A parenting perspective on the latest headlines
Nov 26, 2012
New Michigan Law Protects Kids from Concussions
Two-part approach aims to educate coaches on signs and requires that injured kids get medical approval before getting back in the game
Getting pushed, tackled and checked can be pretty rough on the head – and there's only so much a helmet can do. After a particularly hard tackle, the brain can be temporarily disrupted if it is rocked back and forth or twisted inside the skull. This is what's called a concussion, and it's a big deal in sports. Particularly at the level involving kids.
The risk of concussions in school sports has become a hot topic in recent years. More than half of all states have laws to protect youth athletes from concussions. Michigan recently became one of them.
What the new law does
Gov. Rick Snyder approved legislation in October 2012 to reduce the risk of concussions to young athletes and stave off long-term damage if they do suffer a concussion during play.
The new law tackles the issue in two ways: First is an awareness-based initiative to inform coaches, staff and volunteers about the signs and treatment of concussions.
The other part of the law will directly affect games. Coaches now must remove student athletes from play if there is even a chance they may have suffered a concussion. The player may return only after receiving a doctor's written approval.
"Research consistently has shown that concussions are a serious health threat to athletes," Snyder said at the signing of the legislation. "Coaches and parents need to be proactive in recognizing the signs of a concussion, so we can protect injured children and teens from any further complications."
Real risks of injury
Experts have repeatedly found that untreated concussions can lead to permanent brain damage and other serious health issues.
Among 15-to-24-year-olds, sports are second only to motor vehicle accidents as the leading cause of concussions, according to a study by the Research Institute at Nationwide Children's Hospital in Columbus, Ohio.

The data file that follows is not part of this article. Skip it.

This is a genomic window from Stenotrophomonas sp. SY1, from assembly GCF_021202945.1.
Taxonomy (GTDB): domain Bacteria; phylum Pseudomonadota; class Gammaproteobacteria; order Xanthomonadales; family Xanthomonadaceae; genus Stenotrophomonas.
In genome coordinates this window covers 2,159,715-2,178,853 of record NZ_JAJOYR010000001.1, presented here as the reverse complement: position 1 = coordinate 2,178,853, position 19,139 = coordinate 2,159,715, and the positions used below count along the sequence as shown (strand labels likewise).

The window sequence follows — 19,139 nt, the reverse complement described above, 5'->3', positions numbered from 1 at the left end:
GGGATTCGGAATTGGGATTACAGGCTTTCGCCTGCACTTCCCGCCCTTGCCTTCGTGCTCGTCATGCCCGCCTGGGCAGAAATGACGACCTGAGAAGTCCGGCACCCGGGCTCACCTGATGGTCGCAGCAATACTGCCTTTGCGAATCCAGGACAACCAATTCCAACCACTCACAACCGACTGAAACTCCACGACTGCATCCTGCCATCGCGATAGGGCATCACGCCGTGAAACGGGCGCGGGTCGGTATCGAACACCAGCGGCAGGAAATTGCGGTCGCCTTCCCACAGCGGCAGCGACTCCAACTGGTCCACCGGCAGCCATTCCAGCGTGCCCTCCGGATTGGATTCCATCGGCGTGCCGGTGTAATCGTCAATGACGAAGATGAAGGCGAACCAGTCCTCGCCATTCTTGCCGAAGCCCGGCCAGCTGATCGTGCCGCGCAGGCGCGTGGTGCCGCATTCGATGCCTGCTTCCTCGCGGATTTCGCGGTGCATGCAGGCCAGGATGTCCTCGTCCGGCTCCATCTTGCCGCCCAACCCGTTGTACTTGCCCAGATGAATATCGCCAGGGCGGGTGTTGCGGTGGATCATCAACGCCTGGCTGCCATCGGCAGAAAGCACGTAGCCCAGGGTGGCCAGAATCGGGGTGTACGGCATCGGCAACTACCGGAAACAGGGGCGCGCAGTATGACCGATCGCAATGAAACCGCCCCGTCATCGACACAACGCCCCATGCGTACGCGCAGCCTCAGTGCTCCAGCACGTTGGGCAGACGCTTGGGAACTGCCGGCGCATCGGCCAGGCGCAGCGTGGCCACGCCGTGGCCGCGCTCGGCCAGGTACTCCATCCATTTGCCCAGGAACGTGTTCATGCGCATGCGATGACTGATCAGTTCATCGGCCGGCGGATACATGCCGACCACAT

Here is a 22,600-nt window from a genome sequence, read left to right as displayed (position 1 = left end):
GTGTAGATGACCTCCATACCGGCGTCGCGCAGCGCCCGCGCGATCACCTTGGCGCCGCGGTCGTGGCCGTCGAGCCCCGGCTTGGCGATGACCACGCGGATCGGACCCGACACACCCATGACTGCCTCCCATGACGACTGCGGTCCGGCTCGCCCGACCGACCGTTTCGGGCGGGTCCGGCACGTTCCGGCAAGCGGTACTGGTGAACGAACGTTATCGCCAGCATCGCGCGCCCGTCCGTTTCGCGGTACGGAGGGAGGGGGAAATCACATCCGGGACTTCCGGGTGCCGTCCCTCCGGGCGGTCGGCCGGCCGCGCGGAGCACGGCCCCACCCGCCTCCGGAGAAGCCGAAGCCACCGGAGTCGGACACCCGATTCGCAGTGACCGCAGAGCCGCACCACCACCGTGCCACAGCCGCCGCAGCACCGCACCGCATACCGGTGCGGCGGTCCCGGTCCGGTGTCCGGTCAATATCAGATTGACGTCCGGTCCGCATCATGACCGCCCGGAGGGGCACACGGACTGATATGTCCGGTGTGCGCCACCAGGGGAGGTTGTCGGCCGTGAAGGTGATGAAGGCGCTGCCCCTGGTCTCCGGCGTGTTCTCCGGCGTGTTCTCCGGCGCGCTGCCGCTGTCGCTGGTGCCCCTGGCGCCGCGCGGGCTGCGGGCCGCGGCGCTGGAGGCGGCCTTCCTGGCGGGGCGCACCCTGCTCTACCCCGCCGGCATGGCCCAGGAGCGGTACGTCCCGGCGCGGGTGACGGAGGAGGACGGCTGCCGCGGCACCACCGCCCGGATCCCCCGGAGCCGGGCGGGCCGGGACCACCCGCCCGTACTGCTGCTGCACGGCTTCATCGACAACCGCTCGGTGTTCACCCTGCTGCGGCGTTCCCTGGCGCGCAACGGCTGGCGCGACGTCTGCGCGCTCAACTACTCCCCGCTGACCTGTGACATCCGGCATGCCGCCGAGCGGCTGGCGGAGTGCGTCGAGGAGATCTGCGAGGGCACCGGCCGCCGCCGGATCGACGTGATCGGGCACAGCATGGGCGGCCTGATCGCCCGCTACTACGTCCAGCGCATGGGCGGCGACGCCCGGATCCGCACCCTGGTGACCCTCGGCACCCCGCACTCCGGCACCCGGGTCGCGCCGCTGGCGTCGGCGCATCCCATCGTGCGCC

The study says that an estimated 300,000 sports-related concussions occur every year. The sport most commonly associated with concussion is – you guessed it – football.
In a 2008-10 study, the institute found that nearly 50 percent of all sports concussions resulted from football. These athletes also had a higher chance of getting a concussion than players of other sports.
"Concussions appear to be on the rise, but I think it is in large part due to awareness of the injury," says Brad Zube, head football coach at Stoney Creek High School in Rochester Hills. "Before we used to just think it was a bad headache from a big hit."
Making things safer for kids
Zube agrees with the legislation, believing that such a law will bring more awareness – which can only be a positive.
"These boys seem to be getting bigger and faster every year, and so are their injuries," he says. "Equipment is getting better and prevention techniques are being taught, but injuries will always be part of the game."
The Michigan High School Athletic Association offers a list of signs and symptoms that parents, coaches and teachers should watch for.
According to the association, many clues appear immediately after the injury, while others may develop over several days or weeks.
If the player immediately appears dazed, confused or clumsy, he or she may have a concussion. Some of those long-term signs, however, are less obvious.
A player with an untreated concussion may just experience a slight shift in their personality, feeling sluggish, groggy or often confused. Untreated concussions can often lead to the athlete struggling in schoolwork, since long-term memory, concentration and organizational skills can be impacted.
Treating a concussion involves rest, mental and physical, to avoid any further harm to the brain. The MHSAA offers a day-by-day schedule for treating and reintroducing a student athlete into play, moving from light exercise to full-on play.
"The health and safety of our players can not be overlooked for any reason," Zube says. "We know now the true danger of concussions, so we are handling them much more carefully."